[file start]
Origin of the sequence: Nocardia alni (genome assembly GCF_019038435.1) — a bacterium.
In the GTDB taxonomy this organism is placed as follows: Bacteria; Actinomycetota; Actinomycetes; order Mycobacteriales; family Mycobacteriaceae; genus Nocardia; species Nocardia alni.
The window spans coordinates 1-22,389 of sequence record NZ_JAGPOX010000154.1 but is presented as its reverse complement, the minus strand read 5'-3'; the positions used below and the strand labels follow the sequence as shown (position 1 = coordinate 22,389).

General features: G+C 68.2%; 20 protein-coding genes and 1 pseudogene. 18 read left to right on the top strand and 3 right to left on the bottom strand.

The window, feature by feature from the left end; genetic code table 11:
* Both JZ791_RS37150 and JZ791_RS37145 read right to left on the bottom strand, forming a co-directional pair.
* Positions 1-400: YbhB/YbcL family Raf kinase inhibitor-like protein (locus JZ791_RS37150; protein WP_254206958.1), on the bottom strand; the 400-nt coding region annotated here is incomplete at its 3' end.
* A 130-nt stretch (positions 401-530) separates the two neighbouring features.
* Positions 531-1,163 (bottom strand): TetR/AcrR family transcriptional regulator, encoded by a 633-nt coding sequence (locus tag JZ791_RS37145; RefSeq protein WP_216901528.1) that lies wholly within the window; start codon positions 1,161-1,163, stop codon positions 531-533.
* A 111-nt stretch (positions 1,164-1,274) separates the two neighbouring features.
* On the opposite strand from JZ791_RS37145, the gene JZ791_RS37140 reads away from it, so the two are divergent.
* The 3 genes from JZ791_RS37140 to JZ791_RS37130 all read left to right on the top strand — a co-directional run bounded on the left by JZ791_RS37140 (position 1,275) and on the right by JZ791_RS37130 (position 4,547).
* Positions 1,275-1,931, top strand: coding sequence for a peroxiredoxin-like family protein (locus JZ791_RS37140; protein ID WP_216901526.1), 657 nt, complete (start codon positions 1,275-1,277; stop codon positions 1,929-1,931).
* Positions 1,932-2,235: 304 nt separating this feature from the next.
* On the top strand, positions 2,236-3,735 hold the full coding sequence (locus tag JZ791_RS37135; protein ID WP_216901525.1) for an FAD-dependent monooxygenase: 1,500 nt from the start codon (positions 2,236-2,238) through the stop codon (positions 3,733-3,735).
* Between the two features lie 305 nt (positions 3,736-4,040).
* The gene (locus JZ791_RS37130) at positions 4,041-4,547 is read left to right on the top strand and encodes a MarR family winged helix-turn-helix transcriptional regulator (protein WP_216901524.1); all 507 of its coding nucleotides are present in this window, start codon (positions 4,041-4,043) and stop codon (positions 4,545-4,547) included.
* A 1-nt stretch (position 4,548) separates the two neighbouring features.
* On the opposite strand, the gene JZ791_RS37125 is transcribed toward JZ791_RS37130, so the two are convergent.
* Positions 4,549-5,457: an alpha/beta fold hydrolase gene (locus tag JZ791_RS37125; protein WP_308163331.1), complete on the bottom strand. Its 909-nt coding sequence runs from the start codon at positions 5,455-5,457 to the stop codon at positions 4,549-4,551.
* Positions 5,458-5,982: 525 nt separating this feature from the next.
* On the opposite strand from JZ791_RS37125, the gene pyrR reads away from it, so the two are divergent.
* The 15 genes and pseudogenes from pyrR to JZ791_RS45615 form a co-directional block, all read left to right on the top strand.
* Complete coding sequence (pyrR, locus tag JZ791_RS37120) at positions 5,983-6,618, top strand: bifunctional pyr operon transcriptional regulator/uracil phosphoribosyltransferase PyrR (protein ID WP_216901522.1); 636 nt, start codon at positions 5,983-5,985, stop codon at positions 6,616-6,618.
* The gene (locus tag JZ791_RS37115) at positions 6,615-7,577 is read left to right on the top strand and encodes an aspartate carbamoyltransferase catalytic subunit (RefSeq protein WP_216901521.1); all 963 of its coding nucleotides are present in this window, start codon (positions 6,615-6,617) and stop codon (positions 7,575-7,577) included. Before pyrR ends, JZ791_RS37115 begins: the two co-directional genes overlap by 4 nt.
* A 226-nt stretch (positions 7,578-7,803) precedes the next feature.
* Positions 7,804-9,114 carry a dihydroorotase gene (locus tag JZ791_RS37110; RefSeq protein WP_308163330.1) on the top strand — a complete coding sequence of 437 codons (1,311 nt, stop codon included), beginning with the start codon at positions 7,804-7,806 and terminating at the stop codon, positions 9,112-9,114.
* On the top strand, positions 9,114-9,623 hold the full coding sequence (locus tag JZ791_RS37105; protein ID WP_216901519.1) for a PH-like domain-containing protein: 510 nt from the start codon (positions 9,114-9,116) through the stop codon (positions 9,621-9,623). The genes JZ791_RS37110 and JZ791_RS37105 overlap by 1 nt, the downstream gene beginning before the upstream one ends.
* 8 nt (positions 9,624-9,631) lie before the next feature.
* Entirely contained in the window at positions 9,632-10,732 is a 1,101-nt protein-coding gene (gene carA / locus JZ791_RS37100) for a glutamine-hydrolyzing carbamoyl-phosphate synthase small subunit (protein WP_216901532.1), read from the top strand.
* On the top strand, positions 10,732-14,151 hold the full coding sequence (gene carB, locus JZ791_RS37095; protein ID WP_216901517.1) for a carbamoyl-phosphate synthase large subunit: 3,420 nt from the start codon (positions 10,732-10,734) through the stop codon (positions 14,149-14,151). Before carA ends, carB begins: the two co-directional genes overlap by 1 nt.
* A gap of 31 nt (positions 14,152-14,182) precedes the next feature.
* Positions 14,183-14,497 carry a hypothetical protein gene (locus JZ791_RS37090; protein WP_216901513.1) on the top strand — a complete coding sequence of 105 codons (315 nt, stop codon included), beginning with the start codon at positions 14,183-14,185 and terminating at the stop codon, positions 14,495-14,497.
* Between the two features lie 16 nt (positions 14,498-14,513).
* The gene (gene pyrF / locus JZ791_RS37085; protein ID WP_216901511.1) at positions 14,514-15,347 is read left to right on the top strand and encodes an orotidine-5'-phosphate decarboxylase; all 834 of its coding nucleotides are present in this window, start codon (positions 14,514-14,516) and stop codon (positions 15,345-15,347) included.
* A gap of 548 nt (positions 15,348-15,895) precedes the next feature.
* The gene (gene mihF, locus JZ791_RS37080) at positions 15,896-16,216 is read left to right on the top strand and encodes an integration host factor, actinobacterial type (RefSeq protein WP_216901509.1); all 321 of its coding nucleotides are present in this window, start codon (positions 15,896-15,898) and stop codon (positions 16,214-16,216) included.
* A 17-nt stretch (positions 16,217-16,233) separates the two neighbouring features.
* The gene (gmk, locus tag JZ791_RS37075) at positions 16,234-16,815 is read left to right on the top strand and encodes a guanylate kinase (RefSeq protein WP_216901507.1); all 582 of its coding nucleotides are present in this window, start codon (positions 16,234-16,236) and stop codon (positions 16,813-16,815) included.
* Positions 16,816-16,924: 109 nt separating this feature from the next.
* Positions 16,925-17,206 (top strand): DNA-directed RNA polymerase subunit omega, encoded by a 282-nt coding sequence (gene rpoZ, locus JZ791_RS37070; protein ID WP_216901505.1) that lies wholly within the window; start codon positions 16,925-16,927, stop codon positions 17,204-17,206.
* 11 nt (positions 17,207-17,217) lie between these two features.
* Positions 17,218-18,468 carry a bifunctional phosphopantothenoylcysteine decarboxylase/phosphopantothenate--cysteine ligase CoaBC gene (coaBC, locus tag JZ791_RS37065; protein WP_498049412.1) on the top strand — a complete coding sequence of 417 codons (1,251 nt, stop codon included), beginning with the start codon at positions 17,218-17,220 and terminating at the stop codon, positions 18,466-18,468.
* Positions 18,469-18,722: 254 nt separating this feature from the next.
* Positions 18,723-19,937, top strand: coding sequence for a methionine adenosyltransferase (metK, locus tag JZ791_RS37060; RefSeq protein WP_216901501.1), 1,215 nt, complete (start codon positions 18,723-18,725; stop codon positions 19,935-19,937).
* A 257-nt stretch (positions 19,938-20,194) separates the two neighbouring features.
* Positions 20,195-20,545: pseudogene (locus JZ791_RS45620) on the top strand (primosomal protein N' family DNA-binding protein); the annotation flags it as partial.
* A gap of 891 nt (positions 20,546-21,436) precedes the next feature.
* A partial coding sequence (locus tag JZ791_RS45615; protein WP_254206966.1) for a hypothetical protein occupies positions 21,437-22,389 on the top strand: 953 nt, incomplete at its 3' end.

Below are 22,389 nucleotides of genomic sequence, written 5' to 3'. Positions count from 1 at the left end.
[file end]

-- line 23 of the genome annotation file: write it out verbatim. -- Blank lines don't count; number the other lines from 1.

* The 15 genes and pseudogenes from pyrR to JZ791_RS45615 form a co-directional block, all read left to right on the top strand.